Females advanced in the work force as more women began to get hired for office jobs. They also gained several rights and a freer lifestyle.
In 1920, the 19th Amendment was passed in the United States, granting suffrage to women. Four years later, in 1923, women living in Great Britain also gained a step forward. The Matrimonial Causes Act was put into force. This meant that in the event of a divorce, both spouses were regarded as equals.
In the 1920’s the world experienced several revolutions in areas such as music and new scientific discoveries. People seemed to be taking part in this “change” as well. For instance, women adopted new fashion standards (usually more casual) and beliefs. For women, hair was cut shorter (sometimes the Eton crop) and clothing changed drastically, becoming shorter and less “covering.” So revolutionary were these changes that in 1925, the Archbishop of Naples pointed a blaming finger at short skirts. He believed that they were the cause for an Italian earthquake. More liberty was granted to women when advancements in technology created cars with electric self-starters. They would no longer have to hand-crank them or have the assistance of a male.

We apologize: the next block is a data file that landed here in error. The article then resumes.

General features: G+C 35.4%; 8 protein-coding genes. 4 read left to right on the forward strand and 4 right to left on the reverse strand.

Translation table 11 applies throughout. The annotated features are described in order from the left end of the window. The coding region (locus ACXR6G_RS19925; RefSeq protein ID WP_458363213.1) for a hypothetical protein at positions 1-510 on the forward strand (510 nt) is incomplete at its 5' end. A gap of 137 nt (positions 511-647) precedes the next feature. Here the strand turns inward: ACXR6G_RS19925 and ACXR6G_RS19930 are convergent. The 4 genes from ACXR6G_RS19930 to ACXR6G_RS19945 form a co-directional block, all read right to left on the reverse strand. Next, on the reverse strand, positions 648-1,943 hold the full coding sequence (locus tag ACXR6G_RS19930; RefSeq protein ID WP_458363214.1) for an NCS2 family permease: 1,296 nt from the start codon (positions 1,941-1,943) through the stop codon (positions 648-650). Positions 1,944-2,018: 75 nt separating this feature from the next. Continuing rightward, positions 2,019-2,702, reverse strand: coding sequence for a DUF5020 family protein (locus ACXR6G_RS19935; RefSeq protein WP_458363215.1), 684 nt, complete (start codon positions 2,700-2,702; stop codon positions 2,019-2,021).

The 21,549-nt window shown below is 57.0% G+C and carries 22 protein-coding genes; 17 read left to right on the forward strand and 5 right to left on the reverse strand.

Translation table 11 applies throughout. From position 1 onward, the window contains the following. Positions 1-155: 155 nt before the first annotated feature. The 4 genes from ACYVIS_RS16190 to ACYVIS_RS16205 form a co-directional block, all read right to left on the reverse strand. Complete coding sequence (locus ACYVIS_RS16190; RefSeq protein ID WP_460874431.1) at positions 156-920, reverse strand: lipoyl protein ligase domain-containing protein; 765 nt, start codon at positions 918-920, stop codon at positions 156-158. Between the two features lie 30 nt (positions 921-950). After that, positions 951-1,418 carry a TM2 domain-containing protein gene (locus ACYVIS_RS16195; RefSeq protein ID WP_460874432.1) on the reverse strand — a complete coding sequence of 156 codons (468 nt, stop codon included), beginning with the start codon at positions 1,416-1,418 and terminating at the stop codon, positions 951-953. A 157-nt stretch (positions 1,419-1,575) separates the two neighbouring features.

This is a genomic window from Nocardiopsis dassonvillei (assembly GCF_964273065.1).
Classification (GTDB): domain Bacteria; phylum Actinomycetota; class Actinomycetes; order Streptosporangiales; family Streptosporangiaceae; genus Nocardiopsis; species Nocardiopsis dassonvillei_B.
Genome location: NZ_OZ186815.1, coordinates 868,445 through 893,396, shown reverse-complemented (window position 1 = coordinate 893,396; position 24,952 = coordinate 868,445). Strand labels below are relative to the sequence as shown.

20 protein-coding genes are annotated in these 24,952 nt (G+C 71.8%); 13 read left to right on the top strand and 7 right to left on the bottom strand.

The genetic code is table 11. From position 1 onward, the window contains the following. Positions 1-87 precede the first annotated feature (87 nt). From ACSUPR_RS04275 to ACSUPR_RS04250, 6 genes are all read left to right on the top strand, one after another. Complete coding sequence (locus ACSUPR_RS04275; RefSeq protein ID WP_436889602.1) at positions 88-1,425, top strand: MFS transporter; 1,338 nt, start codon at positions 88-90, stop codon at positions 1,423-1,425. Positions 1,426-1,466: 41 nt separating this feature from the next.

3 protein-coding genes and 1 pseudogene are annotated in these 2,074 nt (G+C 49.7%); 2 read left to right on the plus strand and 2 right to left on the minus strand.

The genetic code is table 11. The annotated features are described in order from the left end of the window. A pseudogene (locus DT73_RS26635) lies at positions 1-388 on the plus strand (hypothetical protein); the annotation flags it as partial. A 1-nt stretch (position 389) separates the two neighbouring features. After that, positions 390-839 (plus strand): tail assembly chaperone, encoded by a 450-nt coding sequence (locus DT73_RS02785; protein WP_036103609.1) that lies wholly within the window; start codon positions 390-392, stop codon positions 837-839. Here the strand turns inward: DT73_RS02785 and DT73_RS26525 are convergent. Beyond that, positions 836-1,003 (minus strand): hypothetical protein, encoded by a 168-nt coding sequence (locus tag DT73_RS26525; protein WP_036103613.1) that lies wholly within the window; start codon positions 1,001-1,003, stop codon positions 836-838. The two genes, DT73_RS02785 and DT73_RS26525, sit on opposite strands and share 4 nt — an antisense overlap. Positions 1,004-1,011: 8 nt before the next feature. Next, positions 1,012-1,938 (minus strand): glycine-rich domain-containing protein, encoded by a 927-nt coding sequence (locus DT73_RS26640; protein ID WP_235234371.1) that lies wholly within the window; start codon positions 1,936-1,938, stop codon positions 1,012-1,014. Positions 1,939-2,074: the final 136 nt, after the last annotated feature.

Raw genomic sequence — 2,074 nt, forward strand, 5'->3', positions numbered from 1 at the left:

The flapper, a sign of the 1920’s, characterized the changes that were occurring in the decade. Flappers were young ladies, usually dressing in the styles described in the paragraph above. Some were also known to be cigarette-smokers and cosmetics-wearers.